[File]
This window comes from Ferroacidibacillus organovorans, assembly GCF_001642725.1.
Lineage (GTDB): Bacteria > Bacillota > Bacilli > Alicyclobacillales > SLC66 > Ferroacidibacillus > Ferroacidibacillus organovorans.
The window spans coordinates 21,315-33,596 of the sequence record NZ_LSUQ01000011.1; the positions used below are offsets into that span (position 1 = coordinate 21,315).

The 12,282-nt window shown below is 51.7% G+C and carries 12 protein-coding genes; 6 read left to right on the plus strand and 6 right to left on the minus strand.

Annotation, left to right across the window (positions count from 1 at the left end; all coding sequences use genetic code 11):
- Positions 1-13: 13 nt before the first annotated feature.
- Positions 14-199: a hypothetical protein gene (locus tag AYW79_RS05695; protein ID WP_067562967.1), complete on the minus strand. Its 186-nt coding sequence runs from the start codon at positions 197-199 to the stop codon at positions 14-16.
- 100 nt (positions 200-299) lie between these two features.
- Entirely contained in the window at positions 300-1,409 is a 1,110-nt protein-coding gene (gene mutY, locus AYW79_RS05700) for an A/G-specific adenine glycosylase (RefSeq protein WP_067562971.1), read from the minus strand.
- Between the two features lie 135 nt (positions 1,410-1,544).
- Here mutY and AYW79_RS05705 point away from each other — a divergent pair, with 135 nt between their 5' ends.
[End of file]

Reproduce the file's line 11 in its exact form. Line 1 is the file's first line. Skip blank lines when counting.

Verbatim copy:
- Here mutY and AYW79_RS05705 point away from each other — a divergent pair, with 135 nt between their 5' ends.